The Myth of Cabarete’s Discovery


PRE-1492: Four thousand years before European contact, the Taíno people come up from the Orinoco and sail into the Caribbean Sea. They inhabit the island and split it into five chiefdoms. Maguá is the Chiefdom in which Cabarete is located.

1492: The arrival of the Spanish sparks indigenous resistance. Within years the Taíno population is decimated due to war, disease, abuse, and enslavement.

1835: The Dominican Republic is under Haitian rule. The Haitian government has freed the slaves on the island just as discriminatory laws in the American South threaten the livelihood of Zephaniah Kingsley and his mixed-race family. He moves to modern-day Cabarete and “founds” the town.

 1980’s: Canadian windsurfers find windy conditions in Cabarete, thus bringing international attention to the spot.


Erasure is defined as “the removal of all traces of something; obliteration.” Cultural and historical erasure, is when a dominant culture erases the culture or history of a people usually in order to perpetuate and/or defend colonialism.


-Modern-day Cabarete belonged to the Taíno chiefdom of Maguá. At the time of European contact it was run by the Taíno cacique, or chief, Guarionex. In 1497 Guarionex was captured by the Spanish after his inability to quell the rebellion of people in his chiefdom. He was then forced to watch as they raped his wife and was held prisoner until 1502. He was killed when the ship meant to take him to Spain capsized.

-Many of the descendants of Zephaniah Kingsley still live in the area.

Columbusing can seem really innocent. Who cares who actually discovered a place if now we “all” get to enjoy it? Well, for one, it perpetuates a centuries old lie about what the first encounters with the Europeans were like (pro-tip: Columbus was actually horrible), and it strips people of their historical context and often their agency, too.


The myths of Cabarete’s “discoveries” are well-known and oft-repeated: about thirty years ago some folks from Canada stumbled upon a tiny, windy, twenty-house village on the northern coast of the Dominican Republic thus discovering Cabarete for water sports aficionados the world over. But before that, in the 1800’s the town is “founded” by an American who buys a large plot of land to continue a “colonization experiment” with his wife—a freed slave. And even further back, Columbus with a group of 40 men built the first colonial settlement on the island in the winter of 1493 only 25 kilometres away.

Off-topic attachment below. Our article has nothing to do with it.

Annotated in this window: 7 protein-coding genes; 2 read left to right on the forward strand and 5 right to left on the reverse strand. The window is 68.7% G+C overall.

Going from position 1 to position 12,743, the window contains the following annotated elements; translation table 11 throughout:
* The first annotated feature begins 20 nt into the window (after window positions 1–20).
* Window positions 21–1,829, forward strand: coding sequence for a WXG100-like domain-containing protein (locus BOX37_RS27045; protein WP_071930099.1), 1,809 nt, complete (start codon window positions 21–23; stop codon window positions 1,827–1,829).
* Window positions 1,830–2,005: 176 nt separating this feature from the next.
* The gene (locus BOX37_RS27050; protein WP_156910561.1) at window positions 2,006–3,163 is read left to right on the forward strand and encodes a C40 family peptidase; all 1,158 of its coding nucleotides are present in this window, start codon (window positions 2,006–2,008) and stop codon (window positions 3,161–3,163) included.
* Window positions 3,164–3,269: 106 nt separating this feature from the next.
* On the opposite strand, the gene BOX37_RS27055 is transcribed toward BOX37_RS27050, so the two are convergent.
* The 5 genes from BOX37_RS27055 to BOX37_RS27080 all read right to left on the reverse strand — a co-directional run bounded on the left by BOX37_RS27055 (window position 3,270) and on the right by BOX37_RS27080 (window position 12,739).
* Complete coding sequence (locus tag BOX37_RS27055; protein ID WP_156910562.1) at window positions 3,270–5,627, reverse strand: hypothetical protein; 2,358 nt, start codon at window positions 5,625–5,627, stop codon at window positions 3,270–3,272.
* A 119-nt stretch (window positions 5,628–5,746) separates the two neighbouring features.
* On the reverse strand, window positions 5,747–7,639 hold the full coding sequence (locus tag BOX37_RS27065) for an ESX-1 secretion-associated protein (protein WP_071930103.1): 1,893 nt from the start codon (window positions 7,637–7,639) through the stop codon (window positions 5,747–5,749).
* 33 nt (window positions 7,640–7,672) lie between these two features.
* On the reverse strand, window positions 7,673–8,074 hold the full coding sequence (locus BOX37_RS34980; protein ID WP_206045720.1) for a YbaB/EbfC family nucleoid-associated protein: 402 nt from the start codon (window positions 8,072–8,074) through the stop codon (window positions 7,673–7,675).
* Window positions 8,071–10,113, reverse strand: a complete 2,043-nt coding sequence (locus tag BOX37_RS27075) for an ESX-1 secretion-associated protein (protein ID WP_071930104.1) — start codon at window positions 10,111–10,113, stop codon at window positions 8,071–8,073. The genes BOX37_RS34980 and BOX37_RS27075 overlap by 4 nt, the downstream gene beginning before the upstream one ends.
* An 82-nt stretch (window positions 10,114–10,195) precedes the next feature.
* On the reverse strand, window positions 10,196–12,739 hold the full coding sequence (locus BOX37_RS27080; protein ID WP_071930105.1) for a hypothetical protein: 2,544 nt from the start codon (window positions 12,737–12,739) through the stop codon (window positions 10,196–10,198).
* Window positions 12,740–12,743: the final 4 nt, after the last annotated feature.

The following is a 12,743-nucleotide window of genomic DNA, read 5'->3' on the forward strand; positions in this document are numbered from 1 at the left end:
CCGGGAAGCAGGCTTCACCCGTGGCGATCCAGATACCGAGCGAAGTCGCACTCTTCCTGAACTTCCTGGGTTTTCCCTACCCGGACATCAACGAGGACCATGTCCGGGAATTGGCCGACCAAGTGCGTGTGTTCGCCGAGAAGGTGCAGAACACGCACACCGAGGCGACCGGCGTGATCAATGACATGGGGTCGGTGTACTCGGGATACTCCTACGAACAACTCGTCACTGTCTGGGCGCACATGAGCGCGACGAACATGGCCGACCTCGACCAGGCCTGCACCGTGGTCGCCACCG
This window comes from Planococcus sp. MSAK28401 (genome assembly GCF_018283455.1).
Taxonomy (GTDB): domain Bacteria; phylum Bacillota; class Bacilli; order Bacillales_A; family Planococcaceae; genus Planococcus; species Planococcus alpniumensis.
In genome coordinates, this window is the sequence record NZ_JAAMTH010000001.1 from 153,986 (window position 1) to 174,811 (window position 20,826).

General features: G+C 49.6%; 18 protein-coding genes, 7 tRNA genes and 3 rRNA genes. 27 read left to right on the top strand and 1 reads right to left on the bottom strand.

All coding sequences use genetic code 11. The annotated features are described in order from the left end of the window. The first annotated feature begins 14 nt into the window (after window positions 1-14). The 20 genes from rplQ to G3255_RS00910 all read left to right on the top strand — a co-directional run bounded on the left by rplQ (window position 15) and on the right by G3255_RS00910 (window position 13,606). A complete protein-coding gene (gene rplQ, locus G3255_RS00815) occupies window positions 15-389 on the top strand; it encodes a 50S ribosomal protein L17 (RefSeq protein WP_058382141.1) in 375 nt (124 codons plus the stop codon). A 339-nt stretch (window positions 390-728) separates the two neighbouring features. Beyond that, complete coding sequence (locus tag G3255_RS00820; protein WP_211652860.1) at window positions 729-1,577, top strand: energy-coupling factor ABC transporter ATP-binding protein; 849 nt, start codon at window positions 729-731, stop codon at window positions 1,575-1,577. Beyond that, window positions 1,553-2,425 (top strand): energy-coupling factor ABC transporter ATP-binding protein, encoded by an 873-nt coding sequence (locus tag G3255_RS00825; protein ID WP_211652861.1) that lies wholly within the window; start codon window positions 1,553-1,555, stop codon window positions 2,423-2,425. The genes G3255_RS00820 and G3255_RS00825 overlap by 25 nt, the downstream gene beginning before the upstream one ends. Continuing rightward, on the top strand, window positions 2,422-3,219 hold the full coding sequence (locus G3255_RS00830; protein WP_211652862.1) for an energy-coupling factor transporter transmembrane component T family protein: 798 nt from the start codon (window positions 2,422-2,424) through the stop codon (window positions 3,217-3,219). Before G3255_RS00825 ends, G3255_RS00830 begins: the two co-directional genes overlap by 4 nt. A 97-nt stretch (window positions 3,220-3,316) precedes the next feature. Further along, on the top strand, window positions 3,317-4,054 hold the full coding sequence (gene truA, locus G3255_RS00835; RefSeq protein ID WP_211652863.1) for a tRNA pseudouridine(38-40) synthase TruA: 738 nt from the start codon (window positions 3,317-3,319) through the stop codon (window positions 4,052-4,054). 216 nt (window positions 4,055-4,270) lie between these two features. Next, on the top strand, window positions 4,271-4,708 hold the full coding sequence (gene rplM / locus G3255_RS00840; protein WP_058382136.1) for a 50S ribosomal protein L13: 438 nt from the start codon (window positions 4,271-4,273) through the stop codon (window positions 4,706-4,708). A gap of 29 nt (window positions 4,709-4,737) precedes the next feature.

But the question remains: how can you discover or found something that was already in existence before your arrival? A place that had a name, had people living on it regardless of how few—people that had cultivated the land for millennia before colonialism so rudely and violently brought that existence to a screeching halt.



Four thousand years ago they came in canoes following the gentle curve of the Antilles dotted across Bagua—the Caribbean Sea. Maybe they were looking for new trade routes or perhaps they were being pushed to the north by the fierce cannibalistic Caribs with whom they shared uneasy and often violent relations. As they paddled through the crystalline waters a lush green forest of palm trees stretched across the horizon. In the distance the mountains were dressed in wispy clouds. The island was large and as they unloaded their supplies the air was filled with the sounds of the forest, the buzz of colibri wings and the call of cotica birds. The land is unspoilt, clean, and the vegetation is dense and proliferous. It will be a good place to cultivate, fish, and hunt.

Four thousand years ago they came in canoes and The Taíno people of the Arawak Nation discover this island and name it Kiskeya—“Mother of all Lands.”


Why do the events of over one thousand years ago matter today? Because when we talk about Cabarete being discovered only thirty years ago or even as far back as 200 years ago, we perpetuate the sterilization of Dominican history and the erasure of some pretty important key facts. Before the arrival of Columbus the chiefdom of Maguá, in which modern-day Cabarete is situated, was one of the most densely populated Taíno provinces on the island. European colonization was met with armed resistance. It was ugly, it was brutal, it was part of one of the longest most horrific holocausts the world has ever seen. Erasing this only serves to assuage guilt, and does a disservice to our people who have weathered so much to be here today.

Who we credit with the “development” of Cabarete matters little: Cabarete is Dominican land and it belongs to Dominicans. Not acknowledging this fact, or brushing over it, has allowed for the rise of a Cabarete that is often for everyone except native Cabaretenses and the other Dominicans who have moved to the zone.

Columbusing is a kind of historical plagiarism—you cannot take credit for or ownership of that which isn’t yours. No matter how long you’ve been there or what you think you’ve poured into the economy. To state otherwise, is to attempt to take ownership of land that truly belongs to its people.